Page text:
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Harvesting rainfall in dense clay subsoils to increase yields of rain-fed crops
Journal of Geology & Geophysics

Journal of Geology & Geophysics
Open Access

ISSN: 2381-8719

+44 20 3868 9735

Harvesting rainfall in dense clay subsoils to increase yields of rain-fed crops


Annual Congress on Soil Sciences

December 04-05, 2017 | Madrid, Spain

Peter W Sale

La Trobe University, Australia

Scientific Tracks Abstracts: J Geol Geophys

Abstract :

Yields of managed agricultural crops relate directly to the soil water taken up by their roots and transpired through their leaves. The availability of this water for rain-fed crops depends on the rainfall and the soil├ó┬?┬?s ability to capture and store the rain for use by the crop. Unfortunately, there are many soils with dense impermeable clay subsoils that have limited capacity to capture and store rainfall. Past attempts to ameliorate these subsoils have failed. Field experiments were therefore carried out across the high rainfall zone (>500 mm annual rainfall) of Victoria, Australia with the aim of ameliorating the constraints posed by these subsoils. The key finding was that deep-banding of high rates of nutrient-rich organic amendment, into the dense, dispersive clay subsoil, a practice known as subsoil manuring, transformed the subsoil into a friable, aggregated soil. Porespace and permeability increased after one crop and large, consistent and profitable increases in the yield of wheat and canola crops, were measured over four consecutive crops. The improved yields were associated with enhanced nutrient uptake and the increased use of subsoil water by the crops. Crop responses resulted when preceding rainfall was sufficient to replenish subsoil water and when one or more rainfall events occurred during the spring months, as crops filled their grain. The improvement in crop productivity is attributed to the increased capture and storage of rainfall in the subsoil, and its use by crops during their critical pre-flowering, flowering and grain-fill periods. Increased nutrient supply from the mineralizing organic amendment during these periods also contributed to the crop response. Soils with dense clay subsoils occur in many countries. They may well respond to this practice and grow more resilient and productive rain-fed crops, as rainfall becomes more variable. Recent Publications 1. Clark G J, Sale P W G and Tang C (2009) Organic amendments initiate the formation and stabilisation of macroaggregates in a high clay sodic soil. Australian Journal of Soil Research 47(8):770-780. 2. Gill J S, Sale P W G and Tang C (2008) Amelioration of dense sodic subsoil using organic amendments increases wheat yield more than using gypsum in a high rainfall zone of southern Australia. Field Crops Research 107:265-275. 3. Gill J S, Sale P W G, Peries R R and Tang C (2009) Changes in physical properties and crop root growth in dense sodic subsoil following incorporation of organic amendments. Field Crops Research 114: 137-146. 4. Gill J S, Clark G J, Sale P W, Peries R R and Tang C (2012) Deep placement of organic amendments in dense sodic subsoil increases summer fallow efficiency and the use of deep soil water by crops. Plant and Soil 359:57-69. 5. Sale P W G and Malcolm B (2015) Amending sodic soils using sub-soil manure: an economic analysis of crop trials in western Victoria. Australian Farm Business Management Journal 12: 22-31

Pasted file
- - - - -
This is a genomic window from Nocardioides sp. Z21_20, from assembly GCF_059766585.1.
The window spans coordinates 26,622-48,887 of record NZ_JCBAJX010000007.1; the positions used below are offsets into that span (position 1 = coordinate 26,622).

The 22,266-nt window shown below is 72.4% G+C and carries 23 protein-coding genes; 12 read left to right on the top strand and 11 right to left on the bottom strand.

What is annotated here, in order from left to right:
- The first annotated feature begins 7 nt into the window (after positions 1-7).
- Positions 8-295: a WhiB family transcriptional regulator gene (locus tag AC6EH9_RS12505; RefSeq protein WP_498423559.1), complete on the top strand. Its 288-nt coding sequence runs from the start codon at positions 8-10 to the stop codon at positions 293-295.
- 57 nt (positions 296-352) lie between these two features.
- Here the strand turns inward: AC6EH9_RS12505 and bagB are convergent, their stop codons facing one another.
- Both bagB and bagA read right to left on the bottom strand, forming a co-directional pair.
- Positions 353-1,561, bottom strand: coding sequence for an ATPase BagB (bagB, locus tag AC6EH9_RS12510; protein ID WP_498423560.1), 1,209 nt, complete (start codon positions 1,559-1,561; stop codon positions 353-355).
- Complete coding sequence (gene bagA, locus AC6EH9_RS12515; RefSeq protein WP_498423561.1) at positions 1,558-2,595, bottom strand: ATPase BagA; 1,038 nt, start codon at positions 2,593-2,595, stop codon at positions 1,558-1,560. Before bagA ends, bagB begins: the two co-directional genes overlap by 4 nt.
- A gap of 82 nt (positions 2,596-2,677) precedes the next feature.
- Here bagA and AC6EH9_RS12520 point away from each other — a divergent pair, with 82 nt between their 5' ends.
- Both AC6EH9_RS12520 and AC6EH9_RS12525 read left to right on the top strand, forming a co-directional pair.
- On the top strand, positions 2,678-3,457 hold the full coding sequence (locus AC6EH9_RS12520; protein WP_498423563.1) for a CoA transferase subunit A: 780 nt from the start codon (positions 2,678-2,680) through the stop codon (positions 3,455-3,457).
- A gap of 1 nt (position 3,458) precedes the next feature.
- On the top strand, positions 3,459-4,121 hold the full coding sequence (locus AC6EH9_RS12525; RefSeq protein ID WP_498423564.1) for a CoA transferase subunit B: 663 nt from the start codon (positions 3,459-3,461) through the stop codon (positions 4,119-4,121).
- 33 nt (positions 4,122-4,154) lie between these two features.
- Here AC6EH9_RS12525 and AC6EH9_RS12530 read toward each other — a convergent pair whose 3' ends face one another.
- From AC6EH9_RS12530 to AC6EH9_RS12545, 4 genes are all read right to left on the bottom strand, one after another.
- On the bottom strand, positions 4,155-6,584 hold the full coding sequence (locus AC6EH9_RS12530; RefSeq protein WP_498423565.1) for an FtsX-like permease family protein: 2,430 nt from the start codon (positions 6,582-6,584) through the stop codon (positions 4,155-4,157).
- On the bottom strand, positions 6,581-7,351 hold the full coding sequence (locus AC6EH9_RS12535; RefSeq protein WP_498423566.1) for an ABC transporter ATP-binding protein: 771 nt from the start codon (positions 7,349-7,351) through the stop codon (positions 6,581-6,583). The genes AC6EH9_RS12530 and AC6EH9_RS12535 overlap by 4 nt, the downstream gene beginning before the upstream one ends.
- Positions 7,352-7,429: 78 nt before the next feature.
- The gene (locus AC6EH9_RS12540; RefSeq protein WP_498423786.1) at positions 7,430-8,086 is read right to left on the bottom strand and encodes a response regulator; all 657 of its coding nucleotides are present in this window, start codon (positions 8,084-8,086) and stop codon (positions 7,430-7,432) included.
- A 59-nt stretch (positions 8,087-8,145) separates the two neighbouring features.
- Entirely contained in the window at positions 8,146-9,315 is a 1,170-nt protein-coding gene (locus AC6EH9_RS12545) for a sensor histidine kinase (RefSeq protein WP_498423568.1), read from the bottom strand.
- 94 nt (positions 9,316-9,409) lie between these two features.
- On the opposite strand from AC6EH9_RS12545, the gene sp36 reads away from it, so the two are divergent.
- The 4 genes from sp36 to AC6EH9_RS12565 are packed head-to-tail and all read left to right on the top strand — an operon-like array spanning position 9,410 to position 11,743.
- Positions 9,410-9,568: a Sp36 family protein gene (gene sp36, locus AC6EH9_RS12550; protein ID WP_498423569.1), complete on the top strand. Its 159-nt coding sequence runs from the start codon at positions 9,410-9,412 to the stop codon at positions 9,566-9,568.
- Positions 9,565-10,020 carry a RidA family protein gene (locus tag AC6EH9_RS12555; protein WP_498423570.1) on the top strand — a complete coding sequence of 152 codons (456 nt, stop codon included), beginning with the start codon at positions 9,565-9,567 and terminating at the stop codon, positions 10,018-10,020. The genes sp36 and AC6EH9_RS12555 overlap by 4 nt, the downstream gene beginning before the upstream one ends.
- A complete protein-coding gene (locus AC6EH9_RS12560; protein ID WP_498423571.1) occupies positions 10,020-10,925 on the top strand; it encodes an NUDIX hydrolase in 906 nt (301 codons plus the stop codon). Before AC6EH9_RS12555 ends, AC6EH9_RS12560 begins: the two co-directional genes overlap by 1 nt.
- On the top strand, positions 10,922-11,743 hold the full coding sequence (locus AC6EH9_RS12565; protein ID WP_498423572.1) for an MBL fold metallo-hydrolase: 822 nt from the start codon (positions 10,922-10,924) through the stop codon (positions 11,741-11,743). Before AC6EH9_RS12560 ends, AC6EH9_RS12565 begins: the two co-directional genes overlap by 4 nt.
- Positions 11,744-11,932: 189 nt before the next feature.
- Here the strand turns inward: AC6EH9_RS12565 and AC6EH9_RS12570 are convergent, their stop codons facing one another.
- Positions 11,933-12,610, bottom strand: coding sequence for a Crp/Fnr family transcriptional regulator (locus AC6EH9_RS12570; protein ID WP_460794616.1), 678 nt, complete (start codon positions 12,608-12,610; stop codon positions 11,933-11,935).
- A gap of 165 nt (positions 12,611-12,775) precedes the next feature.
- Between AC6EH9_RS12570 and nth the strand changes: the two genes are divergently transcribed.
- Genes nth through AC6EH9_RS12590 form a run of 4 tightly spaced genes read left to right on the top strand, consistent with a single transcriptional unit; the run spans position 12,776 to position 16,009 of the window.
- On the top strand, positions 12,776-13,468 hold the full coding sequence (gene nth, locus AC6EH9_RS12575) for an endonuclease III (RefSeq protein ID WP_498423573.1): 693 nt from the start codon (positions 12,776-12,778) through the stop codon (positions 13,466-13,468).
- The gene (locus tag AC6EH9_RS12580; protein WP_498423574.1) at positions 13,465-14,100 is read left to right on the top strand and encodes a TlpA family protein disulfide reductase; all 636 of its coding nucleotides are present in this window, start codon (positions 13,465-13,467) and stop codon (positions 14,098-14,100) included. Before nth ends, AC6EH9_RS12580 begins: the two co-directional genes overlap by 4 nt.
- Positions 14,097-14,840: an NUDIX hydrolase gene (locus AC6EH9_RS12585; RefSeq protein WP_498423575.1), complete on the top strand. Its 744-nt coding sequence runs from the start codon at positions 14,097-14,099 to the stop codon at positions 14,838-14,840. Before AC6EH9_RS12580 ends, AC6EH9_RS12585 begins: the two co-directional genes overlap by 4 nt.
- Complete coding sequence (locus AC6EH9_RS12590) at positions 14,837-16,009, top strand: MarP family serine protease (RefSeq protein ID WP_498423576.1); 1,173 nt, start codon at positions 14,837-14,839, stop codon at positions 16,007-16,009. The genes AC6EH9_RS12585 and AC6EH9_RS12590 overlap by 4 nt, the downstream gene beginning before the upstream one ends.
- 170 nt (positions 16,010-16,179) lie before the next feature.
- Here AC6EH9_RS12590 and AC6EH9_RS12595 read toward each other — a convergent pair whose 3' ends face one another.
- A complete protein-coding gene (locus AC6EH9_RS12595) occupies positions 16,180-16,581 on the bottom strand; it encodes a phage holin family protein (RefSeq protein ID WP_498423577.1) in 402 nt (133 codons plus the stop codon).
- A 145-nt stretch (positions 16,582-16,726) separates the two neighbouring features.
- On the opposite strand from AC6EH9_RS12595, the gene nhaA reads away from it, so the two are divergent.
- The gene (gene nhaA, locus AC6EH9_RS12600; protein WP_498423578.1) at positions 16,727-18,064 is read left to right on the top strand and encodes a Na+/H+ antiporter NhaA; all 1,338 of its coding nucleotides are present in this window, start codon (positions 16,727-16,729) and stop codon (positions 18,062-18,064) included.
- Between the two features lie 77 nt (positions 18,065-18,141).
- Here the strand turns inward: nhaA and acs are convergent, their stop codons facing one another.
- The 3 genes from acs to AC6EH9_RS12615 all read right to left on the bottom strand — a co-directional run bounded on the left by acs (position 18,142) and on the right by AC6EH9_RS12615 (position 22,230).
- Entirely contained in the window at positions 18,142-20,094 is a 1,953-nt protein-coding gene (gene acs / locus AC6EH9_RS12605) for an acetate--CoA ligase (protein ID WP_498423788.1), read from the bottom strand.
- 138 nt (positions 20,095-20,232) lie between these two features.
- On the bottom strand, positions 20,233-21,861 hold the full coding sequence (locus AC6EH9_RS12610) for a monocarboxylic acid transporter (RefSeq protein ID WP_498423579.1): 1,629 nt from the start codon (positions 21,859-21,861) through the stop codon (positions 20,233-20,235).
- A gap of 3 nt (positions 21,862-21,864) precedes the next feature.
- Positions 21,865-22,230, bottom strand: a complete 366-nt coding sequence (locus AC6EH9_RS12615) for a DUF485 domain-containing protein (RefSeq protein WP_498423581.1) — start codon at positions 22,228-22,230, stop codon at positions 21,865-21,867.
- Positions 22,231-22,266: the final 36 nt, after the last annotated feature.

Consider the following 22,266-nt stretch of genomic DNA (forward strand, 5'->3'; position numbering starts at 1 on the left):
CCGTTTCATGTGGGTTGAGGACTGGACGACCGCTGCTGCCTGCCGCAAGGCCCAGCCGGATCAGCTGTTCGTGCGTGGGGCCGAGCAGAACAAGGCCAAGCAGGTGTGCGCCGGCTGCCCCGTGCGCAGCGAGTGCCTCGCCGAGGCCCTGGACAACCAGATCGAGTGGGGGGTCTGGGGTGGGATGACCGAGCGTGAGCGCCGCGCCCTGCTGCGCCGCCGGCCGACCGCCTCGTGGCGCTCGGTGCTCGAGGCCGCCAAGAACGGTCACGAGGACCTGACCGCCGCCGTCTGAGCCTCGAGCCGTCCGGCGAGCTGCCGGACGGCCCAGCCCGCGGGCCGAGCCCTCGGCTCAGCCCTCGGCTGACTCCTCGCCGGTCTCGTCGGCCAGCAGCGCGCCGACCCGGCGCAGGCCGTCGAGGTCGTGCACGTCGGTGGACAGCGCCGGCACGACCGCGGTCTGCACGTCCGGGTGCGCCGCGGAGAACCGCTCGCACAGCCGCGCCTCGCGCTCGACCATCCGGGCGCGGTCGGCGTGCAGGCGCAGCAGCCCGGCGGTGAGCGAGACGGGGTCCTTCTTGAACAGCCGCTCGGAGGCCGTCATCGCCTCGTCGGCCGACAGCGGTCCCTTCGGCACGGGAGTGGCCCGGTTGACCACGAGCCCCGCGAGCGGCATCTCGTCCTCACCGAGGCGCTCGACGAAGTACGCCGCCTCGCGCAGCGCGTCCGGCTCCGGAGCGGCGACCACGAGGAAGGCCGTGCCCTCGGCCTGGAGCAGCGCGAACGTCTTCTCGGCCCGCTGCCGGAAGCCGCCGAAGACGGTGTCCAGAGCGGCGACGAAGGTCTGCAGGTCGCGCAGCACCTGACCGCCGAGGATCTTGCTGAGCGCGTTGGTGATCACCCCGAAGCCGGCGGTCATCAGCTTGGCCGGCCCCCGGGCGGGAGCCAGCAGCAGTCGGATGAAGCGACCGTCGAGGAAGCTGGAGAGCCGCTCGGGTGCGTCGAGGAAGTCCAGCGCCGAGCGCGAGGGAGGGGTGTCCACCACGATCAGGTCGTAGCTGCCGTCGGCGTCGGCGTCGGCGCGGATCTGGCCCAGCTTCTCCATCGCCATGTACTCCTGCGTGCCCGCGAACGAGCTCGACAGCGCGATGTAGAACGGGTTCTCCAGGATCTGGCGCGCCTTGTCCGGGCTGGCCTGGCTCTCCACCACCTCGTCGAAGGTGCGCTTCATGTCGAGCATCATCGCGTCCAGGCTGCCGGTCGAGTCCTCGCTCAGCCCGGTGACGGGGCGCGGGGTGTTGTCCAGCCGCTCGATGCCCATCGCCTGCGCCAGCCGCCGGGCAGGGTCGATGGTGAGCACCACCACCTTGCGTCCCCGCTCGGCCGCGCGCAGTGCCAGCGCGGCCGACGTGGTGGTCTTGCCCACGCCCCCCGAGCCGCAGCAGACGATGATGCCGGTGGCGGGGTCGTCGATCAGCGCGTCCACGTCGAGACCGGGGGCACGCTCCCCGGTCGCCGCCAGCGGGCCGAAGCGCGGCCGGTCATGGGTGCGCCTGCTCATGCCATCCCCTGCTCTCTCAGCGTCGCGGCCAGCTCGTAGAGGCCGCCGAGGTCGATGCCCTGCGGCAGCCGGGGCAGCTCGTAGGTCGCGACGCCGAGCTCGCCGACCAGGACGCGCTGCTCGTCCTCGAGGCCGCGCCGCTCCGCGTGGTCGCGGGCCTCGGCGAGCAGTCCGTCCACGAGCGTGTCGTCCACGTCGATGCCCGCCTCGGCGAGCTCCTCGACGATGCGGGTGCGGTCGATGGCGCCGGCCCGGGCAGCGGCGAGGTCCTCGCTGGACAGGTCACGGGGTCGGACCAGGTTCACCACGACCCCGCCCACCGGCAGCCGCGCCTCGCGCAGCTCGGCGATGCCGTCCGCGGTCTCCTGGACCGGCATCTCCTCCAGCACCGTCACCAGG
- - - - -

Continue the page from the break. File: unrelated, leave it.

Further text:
Biography :

Peter W Sale has carried out his research for over 30 years to address constraints that limit the productivity of farming systems in eastern and southern Australia. His initial work investigated slow-release P fertilizers for legume-based pastures and he became Lead Investigator in the National Reactive Phosphate Rock Project during the 1990s. Work on the form of applied P changed to the impact of P supply under abiotic stress, focusing on how pasture legumes under water deficit stress respond to P availability. Research then began on how to ameliorate subsoil constraints in cropping land in the Victorian high rainfall zone. This followed requests from grain producers who grew disappointing, low-yielding crops when dry periods occurred during the spring. Dense, dispersive clay subsoils, that restricted root growth and stored little plant-available water, were implicated. Research projects since 2005, on ameliorating these constraints, led to the development of the practice known as subsoil manuring.

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